An important step of any writer’s process is the sharing phase. When children write they are revealing part of themselves, and this shows the reader a little bit about who they are. This gives a glimpse into what is important to them and how they learn. When children read the work of their peers they learn the values of their friends and make connections on an intimate level.
Sharing reveals the writer behind the writing.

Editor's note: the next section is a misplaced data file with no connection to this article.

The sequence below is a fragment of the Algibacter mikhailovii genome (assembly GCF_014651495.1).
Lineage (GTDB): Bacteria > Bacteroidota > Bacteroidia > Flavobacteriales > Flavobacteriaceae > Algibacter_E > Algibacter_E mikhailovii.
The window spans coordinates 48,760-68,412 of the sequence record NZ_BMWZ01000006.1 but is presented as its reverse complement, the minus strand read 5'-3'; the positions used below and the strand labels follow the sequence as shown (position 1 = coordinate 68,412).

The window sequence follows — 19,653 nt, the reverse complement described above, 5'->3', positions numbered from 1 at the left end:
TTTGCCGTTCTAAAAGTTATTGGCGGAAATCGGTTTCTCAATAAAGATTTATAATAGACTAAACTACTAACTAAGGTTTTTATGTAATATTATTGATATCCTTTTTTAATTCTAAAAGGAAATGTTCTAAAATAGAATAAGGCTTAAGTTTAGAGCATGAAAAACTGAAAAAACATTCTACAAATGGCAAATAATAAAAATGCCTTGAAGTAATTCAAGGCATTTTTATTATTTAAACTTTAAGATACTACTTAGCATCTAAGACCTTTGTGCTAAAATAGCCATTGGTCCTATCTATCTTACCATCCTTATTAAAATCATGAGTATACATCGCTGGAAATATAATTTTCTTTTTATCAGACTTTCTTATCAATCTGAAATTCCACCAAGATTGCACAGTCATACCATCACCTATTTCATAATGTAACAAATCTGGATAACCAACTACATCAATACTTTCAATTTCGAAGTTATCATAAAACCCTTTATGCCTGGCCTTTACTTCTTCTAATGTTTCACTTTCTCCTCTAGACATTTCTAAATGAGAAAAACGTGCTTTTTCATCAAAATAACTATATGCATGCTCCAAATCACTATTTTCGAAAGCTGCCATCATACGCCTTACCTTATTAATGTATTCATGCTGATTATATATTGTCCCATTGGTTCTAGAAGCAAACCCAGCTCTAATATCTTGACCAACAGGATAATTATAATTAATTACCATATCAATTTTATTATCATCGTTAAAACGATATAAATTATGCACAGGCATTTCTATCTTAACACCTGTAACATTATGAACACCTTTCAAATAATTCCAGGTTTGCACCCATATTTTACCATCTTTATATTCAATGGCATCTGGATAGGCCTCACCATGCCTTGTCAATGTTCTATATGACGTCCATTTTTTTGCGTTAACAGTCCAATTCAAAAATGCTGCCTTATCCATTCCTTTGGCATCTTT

Not only does sharing teach valuable technical skills, it also motivates something more important –personal initiative, confidence and the desire to write more. As Lucy Calkins, a children’s literacy expert explains, “Audiences provide another important function, for even when children say nothing at all in response to each other’s pieces, their mere presence as an audience during writing dislodged writers from their one-tracked adding on.”